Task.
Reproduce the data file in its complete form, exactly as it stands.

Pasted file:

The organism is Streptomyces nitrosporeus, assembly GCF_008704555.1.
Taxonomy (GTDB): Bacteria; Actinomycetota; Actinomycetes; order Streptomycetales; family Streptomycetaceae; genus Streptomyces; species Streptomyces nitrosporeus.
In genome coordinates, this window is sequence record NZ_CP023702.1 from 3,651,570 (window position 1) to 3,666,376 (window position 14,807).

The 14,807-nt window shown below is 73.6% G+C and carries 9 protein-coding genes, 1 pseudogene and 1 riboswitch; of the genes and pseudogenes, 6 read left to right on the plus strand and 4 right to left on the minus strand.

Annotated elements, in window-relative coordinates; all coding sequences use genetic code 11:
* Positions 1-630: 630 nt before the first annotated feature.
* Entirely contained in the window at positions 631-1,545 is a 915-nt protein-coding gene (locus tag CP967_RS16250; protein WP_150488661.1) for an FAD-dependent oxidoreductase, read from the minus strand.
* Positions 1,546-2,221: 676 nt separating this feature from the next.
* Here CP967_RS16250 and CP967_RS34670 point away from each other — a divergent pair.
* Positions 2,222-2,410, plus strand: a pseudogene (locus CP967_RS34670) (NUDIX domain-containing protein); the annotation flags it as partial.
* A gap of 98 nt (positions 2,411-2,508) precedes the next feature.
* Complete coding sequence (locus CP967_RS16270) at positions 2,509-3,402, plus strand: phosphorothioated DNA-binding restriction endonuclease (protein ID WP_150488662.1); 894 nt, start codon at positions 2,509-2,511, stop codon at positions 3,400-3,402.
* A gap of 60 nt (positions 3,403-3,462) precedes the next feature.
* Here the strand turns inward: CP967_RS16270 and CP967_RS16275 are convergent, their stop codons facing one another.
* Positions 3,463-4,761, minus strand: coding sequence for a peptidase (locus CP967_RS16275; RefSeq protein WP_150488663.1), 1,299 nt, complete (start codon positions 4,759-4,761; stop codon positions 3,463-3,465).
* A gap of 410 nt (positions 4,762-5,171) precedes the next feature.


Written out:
The organism is Streptomyces nitrosporeus, assembly GCF_008704555.1.
Taxonomy (GTDB): Bacteria; Actinomycetota; Actinomycetes; order Streptomycetales; family Streptomycetaceae; genus Streptomyces; species Streptomyces nitrosporeus.
In genome coordinates, this window is sequence record NZ_CP023702.1 from 3,651,570 (window position 1) to 3,666,376 (window position 14,807).

The 14,807-nt window shown below is 73.6% G+C and carries 9 protein-coding genes, 1 pseudogene and 1 riboswitch; of the genes and pseudogenes, 6 read left to right on the plus strand and 4 right to left on the minus strand.

Annotated elements, in window-relative coordinates; all coding sequences use genetic code 11:
* Positions 1-630: 630 nt before the first annotated feature.
* Entirely contained in the window at positions 631-1,545 is a 915-nt protein-coding gene (locus tag CP967_RS16250; protein WP_150488661.1) for an FAD-dependent oxidoreductase, read from the minus strand.
* Positions 1,546-2,221: 676 nt separating this feature from the next.
* Here CP967_RS16250 and CP967_RS34670 point away from each other — a divergent pair.
* Positions 2,222-2,410, plus strand: a pseudogene (locus CP967_RS34670) (NUDIX domain-containing protein); the annotation flags it as partial.
* A gap of 98 nt (positions 2,411-2,508) precedes the next feature.
* Complete coding sequence (locus CP967_RS16270) at positions 2,509-3,402, plus strand: phosphorothioated DNA-binding restriction endonuclease (protein ID WP_150488662.1); 894 nt, start codon at positions 2,509-2,511, stop codon at positions 3,400-3,402.
* A gap of 60 nt (positions 3,403-3,462) precedes the next feature.
* Here the strand turns inward: CP967_RS16270 and CP967_RS16275 are convergent, their stop codons facing one another.
* Positions 3,463-4,761, minus strand: coding sequence for a peptidase (locus CP967_RS16275; RefSeq protein WP_150488663.1), 1,299 nt, complete (start codon positions 4,759-4,761; stop codon positions 3,463-3,465).
* A gap of 410 nt (positions 4,762-5,171) precedes the next feature.